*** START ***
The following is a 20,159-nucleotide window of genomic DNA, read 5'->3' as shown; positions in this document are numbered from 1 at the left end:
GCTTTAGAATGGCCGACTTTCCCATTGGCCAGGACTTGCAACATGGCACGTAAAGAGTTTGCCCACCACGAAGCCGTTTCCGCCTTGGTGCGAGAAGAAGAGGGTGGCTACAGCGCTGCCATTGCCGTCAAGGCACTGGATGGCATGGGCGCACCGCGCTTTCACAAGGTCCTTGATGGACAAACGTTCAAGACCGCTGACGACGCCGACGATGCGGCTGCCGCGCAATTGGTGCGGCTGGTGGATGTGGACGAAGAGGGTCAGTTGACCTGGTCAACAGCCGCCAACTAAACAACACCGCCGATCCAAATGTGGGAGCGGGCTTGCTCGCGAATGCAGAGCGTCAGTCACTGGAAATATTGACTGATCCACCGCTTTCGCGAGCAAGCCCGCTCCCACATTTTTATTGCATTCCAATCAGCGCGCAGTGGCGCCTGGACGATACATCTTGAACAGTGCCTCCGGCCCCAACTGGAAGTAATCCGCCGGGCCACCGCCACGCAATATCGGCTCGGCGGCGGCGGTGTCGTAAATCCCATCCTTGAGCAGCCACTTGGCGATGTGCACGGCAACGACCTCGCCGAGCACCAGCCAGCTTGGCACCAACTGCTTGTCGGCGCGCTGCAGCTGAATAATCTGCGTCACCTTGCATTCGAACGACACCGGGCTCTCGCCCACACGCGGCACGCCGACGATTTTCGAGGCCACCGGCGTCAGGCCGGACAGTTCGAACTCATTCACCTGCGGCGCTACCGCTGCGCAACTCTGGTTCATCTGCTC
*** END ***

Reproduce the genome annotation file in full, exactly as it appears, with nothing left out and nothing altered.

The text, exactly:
The following is a 20,159-nucleotide window of genomic DNA, read 5'->3' as shown; positions in this document are numbered from 1 at the left end:
GCTTTAGAATGGCCGACTTTCCCATTGGCCAGGACTTGCAACATGGCACGTAAAGAGTTTGCCCACCACGAAGCCGTTTCCGCCTTGGTGCGAGAAGAAGAGGGTGGCTACAGCGCTGCCATTGCCGTCAAGGCACTGGATGGCATGGGCGCACCGCGCTTTCACAAGGTCCTTGATGGACAAACGTTCAAGACCGCTGACGACGCCGACGATGCGGCTGCCGCGCAATTGGTGCGGCTGGTGGATGTGGACGAAGAGGGTCAGTTGACCTGGTCAACAGCCGCCAACTAAACAACACCGCCGATCCAAATGTGGGAGCGGGCTTGCTCGCGAATGCAGAGCGTCAGTCACTGGAAATATTGACTGATCCACCGCTTTCGCGAGCAAGCCCGCTCCCACATTTTTATTGCATTCCAATCAGCGCGCAGTGGCGCCTGGACGATACATCTTGAACAGTGCCTCCGGCCCCAACTGGAAGTAATCCGCCGGGCCACCGCCACGCAATATCGGCTCGGCGGCGGCGGTGTCGTAAATCCCATCCTTGAGCAGCCACTTGGCGATGTGCACGGCAACGACCTCGCCGAGCACCAGCCAGCTTGGCACCAACTGCTTGTCGGCGCGCTGCAGCTGAATAATCTGCGTCACCTTGCATTCGAACGACACCGGGCTCTCGCCCACACGCGGCACGCCGACGATTTTCGAGGCCACCGGCGTCAGGCCGGACAGTTCGAACTCATTCACCTGCGGCGCTACCGCTGCGCAACTCTGGTTCATCTGCTC